There is Dasher and Dancer, Prancer and Vixen, Comet and Cupid, Donner and Blitzen, and the most famous of them all, Rudolph. What do they all have in common ? They love carrots. As Christmas dawns there is reason to believe that amongst his mince pie and tall glass of milk, Santa Claus is pinching a bite of that magical orange vegetable and wreaking the health benefits too.
Could St.Nick fly through the black winter night without vision enhancing carrots ? His vitamin A levels high and rosy red cheeks glowing, mouth minerals enhanced and teeth sparkling white, what a sight on Christmas Eve night. Year after year Santa slots down the tightest of chimney pipes for he snacks on the healthiest vegetable of them all. Give Rudolph a guzzle of milk and Dasher a ninth of a mince pie, it is Santa’s high carrot diet that keeps him going.
In a recent study published by Medical News Today an in-depth nutritional breakdown of the carrot has looked at the variety of its health benefits and recommended methods to incorporate the popular root vegetable. One medium carrot providing 25 calories, 6 grams of carbohydrate, 3 grams of sugars and 1 gram of protein according to the United States Department of Agriculture. An excellent source of vitamin A, this portion provides 210% of the average adult’s needs which could help improve impaired vision along with a host of protective roles against illnesses.
We need vitamin A for healthy skin and mucus membranes, our immune system as well as good eye health and vision. The myth of carrots giving you a superhero power of night vision stemmed from carrots’ rich vitamin A source and it’s positive effect on enhancing your vision. During WW2 the impact of rationing pushed carrots to the forefront of diets; curried carrot, carrot jam, carrot puddings and even a homemade drink called Carrolade w wasintroduced. With the RAF’s exceptional night-flying results the rumour was announced that pilots high carotene intake from carrots was the reason they had such success.
Duke ophthalmologist Jill Koury, MD, states that vitamin A deficiency causes the outer segments of the eye’s photoreceptors to deteriorate, damaging normal vision, correcting vitamin A deficiencies with foods high in beta-carotene will restore vision, although it is unable to make you see in the dark.
Known for their bright and exuberant colour it is the antioxidant beta-carotene that gives certain vegetables a glorious glow. Beta-carotene is absorbed in the intestine and converted into vitamin A during digestion, it can be found in other fruit and vegetables such as pumpkin, asparagus, squash, sweet potatoes, plums and peas.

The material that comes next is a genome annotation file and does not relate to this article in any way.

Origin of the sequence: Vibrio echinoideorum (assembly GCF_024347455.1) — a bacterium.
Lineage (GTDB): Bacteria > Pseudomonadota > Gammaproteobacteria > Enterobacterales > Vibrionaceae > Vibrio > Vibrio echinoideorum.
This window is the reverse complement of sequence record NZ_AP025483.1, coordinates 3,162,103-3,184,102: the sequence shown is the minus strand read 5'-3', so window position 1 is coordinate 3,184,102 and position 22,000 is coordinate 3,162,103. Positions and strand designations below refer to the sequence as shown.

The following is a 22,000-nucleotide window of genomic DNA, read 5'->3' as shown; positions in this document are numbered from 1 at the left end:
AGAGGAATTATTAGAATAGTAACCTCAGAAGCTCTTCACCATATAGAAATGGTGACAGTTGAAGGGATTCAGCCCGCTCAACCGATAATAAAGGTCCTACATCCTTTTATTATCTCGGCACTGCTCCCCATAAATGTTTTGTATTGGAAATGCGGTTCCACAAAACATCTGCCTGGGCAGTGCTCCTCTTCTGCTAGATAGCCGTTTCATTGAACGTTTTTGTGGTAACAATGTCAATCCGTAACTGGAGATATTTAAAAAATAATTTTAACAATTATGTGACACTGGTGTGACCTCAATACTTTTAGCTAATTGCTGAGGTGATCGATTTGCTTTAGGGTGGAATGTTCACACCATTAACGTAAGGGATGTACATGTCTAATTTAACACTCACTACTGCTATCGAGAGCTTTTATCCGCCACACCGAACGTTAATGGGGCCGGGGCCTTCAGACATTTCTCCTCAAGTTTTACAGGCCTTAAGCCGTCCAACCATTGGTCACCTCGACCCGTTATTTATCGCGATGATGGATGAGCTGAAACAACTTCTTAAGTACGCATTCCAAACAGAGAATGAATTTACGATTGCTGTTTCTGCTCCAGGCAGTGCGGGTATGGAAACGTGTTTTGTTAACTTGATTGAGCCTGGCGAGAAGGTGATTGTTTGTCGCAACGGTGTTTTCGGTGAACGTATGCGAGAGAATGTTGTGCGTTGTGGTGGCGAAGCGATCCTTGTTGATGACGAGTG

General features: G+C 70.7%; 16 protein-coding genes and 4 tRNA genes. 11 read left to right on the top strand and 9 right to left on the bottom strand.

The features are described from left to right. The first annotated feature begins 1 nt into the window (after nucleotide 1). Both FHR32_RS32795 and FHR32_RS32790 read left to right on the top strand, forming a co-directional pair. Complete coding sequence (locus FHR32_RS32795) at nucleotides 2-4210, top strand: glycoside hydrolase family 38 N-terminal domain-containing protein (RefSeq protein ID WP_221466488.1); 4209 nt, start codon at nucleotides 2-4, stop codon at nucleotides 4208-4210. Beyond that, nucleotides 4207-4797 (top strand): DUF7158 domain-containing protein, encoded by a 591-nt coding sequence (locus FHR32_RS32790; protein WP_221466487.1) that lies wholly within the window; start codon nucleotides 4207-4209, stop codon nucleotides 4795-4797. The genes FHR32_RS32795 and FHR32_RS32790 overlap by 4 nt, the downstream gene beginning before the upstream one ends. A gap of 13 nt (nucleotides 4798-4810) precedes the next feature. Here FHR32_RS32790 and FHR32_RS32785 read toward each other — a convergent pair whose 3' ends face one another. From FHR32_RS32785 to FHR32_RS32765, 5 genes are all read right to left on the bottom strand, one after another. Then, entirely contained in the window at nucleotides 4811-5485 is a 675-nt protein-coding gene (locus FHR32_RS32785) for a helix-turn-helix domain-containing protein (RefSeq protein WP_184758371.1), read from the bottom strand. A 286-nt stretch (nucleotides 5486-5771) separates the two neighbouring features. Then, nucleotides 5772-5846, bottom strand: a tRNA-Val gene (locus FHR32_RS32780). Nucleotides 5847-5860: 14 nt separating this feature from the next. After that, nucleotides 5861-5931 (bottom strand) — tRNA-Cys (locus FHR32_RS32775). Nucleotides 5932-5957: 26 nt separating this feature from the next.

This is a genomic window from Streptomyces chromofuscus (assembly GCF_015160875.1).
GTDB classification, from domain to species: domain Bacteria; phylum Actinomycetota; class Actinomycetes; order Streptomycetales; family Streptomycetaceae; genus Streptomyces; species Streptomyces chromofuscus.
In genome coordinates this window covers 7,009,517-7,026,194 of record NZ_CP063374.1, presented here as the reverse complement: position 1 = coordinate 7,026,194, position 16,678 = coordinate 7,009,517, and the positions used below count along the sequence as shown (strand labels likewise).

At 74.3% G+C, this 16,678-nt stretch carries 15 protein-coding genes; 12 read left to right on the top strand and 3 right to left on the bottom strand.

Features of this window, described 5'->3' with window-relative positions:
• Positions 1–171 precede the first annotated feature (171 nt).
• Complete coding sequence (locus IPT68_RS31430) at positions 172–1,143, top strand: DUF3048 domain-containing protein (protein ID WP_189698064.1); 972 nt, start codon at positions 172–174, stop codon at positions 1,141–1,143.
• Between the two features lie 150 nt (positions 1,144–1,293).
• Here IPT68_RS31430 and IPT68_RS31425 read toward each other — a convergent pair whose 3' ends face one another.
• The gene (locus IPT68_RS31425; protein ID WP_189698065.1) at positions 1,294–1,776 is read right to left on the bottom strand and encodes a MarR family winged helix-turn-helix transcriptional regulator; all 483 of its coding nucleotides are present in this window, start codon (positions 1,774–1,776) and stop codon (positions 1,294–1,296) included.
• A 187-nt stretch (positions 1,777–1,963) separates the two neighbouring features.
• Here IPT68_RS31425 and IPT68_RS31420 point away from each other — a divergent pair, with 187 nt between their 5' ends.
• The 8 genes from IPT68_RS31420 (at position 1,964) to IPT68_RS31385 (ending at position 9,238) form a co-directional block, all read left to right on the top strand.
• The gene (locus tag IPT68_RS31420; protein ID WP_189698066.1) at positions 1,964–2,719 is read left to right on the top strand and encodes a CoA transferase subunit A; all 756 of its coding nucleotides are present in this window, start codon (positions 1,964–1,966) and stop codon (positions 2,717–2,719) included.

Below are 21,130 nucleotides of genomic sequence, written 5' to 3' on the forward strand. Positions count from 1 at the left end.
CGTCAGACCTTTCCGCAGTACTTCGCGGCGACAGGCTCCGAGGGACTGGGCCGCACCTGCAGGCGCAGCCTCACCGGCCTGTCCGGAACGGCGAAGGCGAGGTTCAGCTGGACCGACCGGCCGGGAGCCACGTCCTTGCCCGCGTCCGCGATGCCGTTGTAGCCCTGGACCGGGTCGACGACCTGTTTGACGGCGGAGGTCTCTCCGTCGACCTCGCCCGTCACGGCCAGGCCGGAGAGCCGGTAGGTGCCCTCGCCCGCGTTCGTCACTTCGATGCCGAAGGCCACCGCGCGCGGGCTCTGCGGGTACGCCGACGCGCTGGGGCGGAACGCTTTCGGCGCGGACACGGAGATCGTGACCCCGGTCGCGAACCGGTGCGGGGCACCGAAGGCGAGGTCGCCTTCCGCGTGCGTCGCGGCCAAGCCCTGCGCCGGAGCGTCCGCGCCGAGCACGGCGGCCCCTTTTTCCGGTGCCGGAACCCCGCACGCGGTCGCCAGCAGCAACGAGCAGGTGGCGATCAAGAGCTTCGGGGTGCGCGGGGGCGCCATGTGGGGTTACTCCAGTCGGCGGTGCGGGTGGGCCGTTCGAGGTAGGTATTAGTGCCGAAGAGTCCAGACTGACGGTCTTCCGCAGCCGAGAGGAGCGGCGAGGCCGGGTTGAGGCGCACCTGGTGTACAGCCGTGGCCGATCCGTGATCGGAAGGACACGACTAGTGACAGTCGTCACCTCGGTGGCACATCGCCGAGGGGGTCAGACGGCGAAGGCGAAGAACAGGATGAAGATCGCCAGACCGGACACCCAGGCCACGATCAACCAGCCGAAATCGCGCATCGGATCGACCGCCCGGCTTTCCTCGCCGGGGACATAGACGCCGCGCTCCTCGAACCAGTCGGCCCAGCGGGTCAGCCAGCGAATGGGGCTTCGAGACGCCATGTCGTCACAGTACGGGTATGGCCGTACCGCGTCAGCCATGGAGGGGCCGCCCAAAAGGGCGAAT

Evidence suggests that increased intake of antioxidant-rich fruits and vegetables like carrots will reduce the risk of cancer and cardiovascular issues. It is the beta-carotene that has been shown to have anti-cancer effects through their antioxidant power of reducing free radicals in the body. In particular studies have shown that smokers who consumed carrots three times a week had a better chance of avoiding lung cancer.
Diets rich in beta-carotene may play a protective role against prostate cancer in younger men, according to a study by the Harvard School of Public Health’s Department of Nutrition. In 2011 they found that carrot juice extract was shown to stop leukemia cells and inhibit their progression. Carrots also contain fibre, potassium, folate, manganese, phosphorous, magnesium, vitamin E, vitamin K and zinc to supply a variety of different health benefits.
The modern day carrot is sweet, crunchy, aromatic and can be found in the supermarket all year-round. The versatile vegetable is equally delicious raw to steamed, boiled and roasted, bought from fresh, frozen, canned or even pickled. Shredded carrots can be used in coleslaw or on salads and in baked goods such as cakes due to their sweet taste.
Over the Christmas period carrots will be involved in a host of roles. From the snowman’s makeup to Santa’s diet, but remember to include carrots on your Christmas plate. With lashes of gravy splashed over turkey, crispy potatoes and soft sweet sweede, a delicate parsnip placed to the side with sausages resting peacefully in their blanket of bacon, stuffing stuffed in any hidden gaps, perhaps a sprout for those feeling brave keep in mind the very special orange vegetable that can help improve your life.
The carrot may just be sneaking it’s way onto the ever-growing superfoods list, so how do you incorporate carrots into your diet?